The Nelson A. Rockefeller Center for Public Policy and the Social Sciences

Ho-Chun Herbert Chang '18 attends the NIME international conference in Australia

Ho-Chun Giving a demonstration of their synthesis instrument

Ho-Chun standing beside the NIME banner

Concert Venue

Ho-Chun's Oral presentation of their paper

Article Type 

My excitement to attend NIME 2016 (New Interfaces for Musical Expression), at least for 36 hours prior, was in constant turmoil against turbulence, tight transfers half way across the world, and the significant work attached. Hosted this year between July 10 to 14 in Brisbane Australia, NIME is an annual five-day international conference that brings together researchers, musicians, composers and interested students to discuss new technologies and their musical implementations.

This experience began with my 2015 summer undergraduate research project with Professor Spencer Topel at Bregman Media Laboratories. Our paper Electromagnetic Actuated Acoustic Amplitude Modulation was accepted to NIME in April with oral presentation and demonstration, and along with the acceptance came copious amounts of work after Spring term. Beyond engineering an aesthetically satisfactory prototype, we practiced our presentation while working with the Technological Transfer Office to file a patent. We planned to release two product lines—a stand-alone synthesizer instrument and an application to acoustic instruments. The process helped me understand a different side of academia: the side of juggling research, product development, aesthetic presentation, and academic networking.

Our presentation was one of the earliest scheduled, and afterwards I could really relax and enjoy the conference. NIME consists of three main activities—paper presentations, posters and demonstrations, and daily concerts— all which exemplify the cast of characters present at the conference. Scientists present new technology and theories; engineers utilize these technologies to build new interfaces; artists integrate these instruments into work presented concerts. For example, Japanese artist Yoshihito Nakanishi performed his self-designed interactive synthesizer “Powder Box”; computer scientist Andrew Sorensen played music by live coding on a projected screen. Eye tracking glasses allowed you to change sound just by looking in certain directions; the laptop accordion was played by opening and closing the angle of a laptop. 3D printed design produced a wonderful avenue for children education in the sciences. Music therapy studies used intuitive interfaces to find ways to help stress management with special-needs patients.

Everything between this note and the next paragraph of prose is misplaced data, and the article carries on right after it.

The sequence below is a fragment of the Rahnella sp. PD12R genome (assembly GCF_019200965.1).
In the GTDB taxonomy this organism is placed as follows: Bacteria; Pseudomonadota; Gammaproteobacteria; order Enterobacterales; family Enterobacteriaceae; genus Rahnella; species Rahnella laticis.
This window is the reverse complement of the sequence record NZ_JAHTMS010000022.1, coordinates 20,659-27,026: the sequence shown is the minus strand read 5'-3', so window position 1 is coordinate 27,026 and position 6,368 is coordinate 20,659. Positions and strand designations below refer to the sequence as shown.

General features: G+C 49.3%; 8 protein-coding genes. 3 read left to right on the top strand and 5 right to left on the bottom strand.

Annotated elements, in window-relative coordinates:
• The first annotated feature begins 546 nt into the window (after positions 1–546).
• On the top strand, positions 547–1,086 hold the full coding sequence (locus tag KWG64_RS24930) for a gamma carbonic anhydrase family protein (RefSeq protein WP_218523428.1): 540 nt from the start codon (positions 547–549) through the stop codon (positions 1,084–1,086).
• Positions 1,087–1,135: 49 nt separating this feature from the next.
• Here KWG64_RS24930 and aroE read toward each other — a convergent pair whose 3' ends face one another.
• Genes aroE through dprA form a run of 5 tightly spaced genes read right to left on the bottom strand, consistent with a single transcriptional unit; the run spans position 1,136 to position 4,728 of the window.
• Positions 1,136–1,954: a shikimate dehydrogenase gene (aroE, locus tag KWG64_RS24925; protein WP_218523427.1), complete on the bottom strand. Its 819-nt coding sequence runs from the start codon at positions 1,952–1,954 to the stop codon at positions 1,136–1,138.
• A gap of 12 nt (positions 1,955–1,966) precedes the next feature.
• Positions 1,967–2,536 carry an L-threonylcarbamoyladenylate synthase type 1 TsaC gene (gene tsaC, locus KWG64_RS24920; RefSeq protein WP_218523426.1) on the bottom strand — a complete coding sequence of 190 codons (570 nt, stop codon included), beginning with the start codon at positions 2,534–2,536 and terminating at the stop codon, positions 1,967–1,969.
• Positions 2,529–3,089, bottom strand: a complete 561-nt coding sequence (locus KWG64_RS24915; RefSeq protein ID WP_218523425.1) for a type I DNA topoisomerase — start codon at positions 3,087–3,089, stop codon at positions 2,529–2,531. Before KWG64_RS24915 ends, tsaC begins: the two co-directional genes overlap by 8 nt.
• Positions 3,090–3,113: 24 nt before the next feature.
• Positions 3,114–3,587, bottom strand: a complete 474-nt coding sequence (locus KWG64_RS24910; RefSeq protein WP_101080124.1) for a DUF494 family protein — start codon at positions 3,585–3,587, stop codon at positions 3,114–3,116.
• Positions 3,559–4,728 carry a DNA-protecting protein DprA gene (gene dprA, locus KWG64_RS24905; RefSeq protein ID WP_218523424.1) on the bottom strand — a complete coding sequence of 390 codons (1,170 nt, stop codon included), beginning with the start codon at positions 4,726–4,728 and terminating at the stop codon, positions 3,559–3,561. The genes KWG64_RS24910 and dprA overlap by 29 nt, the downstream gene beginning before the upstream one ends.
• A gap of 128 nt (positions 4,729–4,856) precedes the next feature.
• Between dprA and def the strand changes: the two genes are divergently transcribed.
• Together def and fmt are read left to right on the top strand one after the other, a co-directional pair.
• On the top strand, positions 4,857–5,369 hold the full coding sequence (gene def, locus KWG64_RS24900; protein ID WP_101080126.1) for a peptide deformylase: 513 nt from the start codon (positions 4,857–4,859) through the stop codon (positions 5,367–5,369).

The community is a vertical integration of cutting edge sound research. Not unlike the debate between MOOC’s and the value of education, an individual’s presence at a conference facilitates efficient spread of knowledge, effective and immediate clarification, and more importantly cross-fertilization of interrelated fields. It is certainly no coincident that large companies like Yamaha or Novation were present and taking notes.

The most memorable memories came from the people I met during universally beloved coffee breaks and the demonstrations. Professor Topel introduced me to his many colleagues from Australia to Copenhagen. Over meals, many discussions led to questions about the identity of NIME as the fourth ranked journal in Musicology. Given how interdisciplinary the field is, are there certain aesthetics or methodologies that scientific presentations should follow to improve the quality of studies? Why do many instruments never live beyond its inception? What are necessary steps in documentation to preserve existing designs? What is required to push instruments to commercialization?

NIME’s second keynote speaker Garth Paine provided a potential answer: new interfaces do not necessarily mean musical expression. In short, there are essential factors of an instrument or interface that differentiate play things and instruments that are playable, expressive and evolutionary. The current state of instrument technology determines in part the value of research. The transition from existing instruments to new applications must be smooth for the player.

All in all, NIME has given me significant insight in how technology and the arts drive one another’s growth, how contemporary aesthetics affect the direction of inquiry, and how a community constantly pushes to refine its research.

Ho-Chun Herbert Chang '18, Rockefeller Mini-Grant Recipient

The Rockefeller Center's Mini-Grants program funds registration fees for students attending conferences, as well as the costs of bringing guest speakers to Dartmouth. The views and opinions expressed here are the author’s own and do not necessarily represent the views and opinions of the Rockefeller Center or constitute an endorsement by the Center.


The Nelson A. Rockefeller Center for Public Policy and the Social Sciences